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On the page operad, in the section on the slick definition, we look at the "groupoid" of finite cardinals with bijections between them. However, pretty much by definition, the category of finite cardinals is skeletal (because a cardinal is an object representing the equipotence class of sets with that cardinality), and therefore its underlying groupoid will be discrete. Should we not use the groupoid of finite sets with bijections between them instead?
A skeletal category can still have nontrivial automorphisms. Otherwise no category with nontrivial automorphisms could have a skeleton.
Oh yes, that's true. Either way, could we still use the groupoid of finite sets instead of groupoid of finite cardinals (how you define these guys depends on your choice of foundations, so I'm wary of defining things in terms of them).
Yeah, when you talk about functors on some category it doesn’t matter if you use an equivalent category. How you define finite cardinals is really irrelevant; another definition of the skeletal category in question is “its objects are natural numbers, the automorphisms of $n$ are the group $S_n$, and there are no other morphisms.”
Mike already answered, and I don’t think I can say it more simply than he just did, but just to answer your question more explicitly: you could do it using finite sets alone, if you wanted. The point is that $Set^{FB^{op}}$ with appropriate Day convolution satisfies the same 2-universal property as $Set^{\mathbb{P}^{op}}$, so you just carry out the same argument with $FB$ in place of $\mathbb{P}$ mutatis mutandis.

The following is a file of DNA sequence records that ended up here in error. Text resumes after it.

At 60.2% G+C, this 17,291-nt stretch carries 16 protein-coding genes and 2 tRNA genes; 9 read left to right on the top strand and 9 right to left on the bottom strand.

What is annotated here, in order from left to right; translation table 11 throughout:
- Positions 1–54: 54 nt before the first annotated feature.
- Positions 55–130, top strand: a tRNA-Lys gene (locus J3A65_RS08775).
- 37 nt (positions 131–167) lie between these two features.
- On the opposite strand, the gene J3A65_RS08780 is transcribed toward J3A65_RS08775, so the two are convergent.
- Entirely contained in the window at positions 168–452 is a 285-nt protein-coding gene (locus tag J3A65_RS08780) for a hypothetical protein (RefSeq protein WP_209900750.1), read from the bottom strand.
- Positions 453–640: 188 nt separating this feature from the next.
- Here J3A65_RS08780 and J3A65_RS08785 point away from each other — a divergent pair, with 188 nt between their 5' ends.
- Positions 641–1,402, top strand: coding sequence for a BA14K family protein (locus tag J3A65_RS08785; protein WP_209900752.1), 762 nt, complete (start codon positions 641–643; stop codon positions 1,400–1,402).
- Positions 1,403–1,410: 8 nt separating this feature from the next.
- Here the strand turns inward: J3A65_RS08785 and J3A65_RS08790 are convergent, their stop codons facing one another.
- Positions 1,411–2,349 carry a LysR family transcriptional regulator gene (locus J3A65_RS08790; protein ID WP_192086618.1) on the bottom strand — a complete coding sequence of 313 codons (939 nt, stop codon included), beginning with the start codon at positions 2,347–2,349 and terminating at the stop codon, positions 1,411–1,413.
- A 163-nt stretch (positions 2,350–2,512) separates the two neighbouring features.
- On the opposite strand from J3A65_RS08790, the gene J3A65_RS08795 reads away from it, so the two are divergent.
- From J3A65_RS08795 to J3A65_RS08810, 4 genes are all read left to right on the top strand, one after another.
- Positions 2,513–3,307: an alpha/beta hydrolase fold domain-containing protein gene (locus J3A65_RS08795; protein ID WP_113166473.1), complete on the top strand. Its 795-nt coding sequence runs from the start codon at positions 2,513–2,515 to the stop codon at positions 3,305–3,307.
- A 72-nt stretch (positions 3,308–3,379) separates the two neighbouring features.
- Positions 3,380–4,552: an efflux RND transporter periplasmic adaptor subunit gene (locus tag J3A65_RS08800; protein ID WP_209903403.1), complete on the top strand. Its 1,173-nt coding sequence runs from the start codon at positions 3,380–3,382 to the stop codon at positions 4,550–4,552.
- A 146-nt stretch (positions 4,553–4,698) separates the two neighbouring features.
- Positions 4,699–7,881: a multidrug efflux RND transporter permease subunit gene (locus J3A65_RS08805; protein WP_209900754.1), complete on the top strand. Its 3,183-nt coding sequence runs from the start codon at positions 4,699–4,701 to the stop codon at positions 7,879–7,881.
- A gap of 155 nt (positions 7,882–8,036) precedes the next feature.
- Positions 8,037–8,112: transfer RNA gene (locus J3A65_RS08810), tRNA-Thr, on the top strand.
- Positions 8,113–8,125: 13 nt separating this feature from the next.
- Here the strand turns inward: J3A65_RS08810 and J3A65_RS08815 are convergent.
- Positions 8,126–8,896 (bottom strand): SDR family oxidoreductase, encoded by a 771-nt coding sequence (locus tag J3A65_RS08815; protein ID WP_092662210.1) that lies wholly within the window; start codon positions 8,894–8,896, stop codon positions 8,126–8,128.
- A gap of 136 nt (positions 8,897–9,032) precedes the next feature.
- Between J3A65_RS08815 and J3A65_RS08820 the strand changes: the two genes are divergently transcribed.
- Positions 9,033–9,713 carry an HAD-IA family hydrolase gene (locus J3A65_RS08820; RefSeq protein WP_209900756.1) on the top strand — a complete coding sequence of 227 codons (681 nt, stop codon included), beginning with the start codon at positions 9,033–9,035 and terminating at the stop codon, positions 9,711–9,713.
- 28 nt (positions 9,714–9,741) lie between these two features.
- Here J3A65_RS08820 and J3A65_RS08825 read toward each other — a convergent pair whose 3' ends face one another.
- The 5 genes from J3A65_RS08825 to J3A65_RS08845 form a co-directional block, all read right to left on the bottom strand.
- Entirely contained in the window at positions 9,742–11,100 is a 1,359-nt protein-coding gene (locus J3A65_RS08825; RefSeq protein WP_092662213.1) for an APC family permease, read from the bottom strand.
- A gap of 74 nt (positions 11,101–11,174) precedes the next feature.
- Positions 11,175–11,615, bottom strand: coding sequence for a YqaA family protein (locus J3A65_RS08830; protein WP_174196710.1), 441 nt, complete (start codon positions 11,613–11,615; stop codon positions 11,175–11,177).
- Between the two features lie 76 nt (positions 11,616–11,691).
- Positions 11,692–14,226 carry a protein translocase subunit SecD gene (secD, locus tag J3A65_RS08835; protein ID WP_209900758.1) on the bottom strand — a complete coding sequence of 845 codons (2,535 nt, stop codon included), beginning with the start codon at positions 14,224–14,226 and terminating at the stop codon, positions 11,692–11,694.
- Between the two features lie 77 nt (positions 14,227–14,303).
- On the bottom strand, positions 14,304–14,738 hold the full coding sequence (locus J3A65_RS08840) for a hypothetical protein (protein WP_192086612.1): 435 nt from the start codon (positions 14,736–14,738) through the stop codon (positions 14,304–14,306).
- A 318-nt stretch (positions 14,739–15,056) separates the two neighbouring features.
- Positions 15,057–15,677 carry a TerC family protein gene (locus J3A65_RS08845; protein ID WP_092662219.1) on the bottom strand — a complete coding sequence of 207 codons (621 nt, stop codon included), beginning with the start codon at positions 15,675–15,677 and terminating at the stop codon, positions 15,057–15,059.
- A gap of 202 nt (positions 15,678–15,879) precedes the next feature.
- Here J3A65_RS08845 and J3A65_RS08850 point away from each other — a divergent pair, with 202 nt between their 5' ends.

If you actually cared to write out formulas explicitly in those terms, it looks a little more complicated than it really ought. But just for kicks, let’s do it anyway. If you have a chosen coproduct on the category of finite sets, then define $[n]$ to be the coproduct of $n$ copies of a chosen 1-element set. Regard these as objects of the underlying groupoid $FB$, and take the full subcategory of $FB$ whose objects are these $[n]$. That can be your skeletal subcategory.
Now say $D$ is symmetric-monoidally cocomplete. Given an object $d$, define a functor
$FB \to D$which takes a finite set $S$ to $hom_{FB}([n], S) \otimes_{S_n} d^{\otimes n}$, where $S_n$ acts on each side according to symmetric monoidal structure. Call this thingy $d^{\otimes S}$. All this applies in the special case where $D$ is $Set^{FB^{op}}$ equipped with its Day convolution.
Now, given $F, G: FB^{op} \to Set$, if you work through the relevant abstract nonsense, the substitution product $F \circ G: FB^{op} \to Set$ will be given by the formula
$(F \circ G)(T) = \int^{S \in FB} F(S) \times G^{\otimes S}(T)$and an operad will be a monoid with respect to this substitution product.
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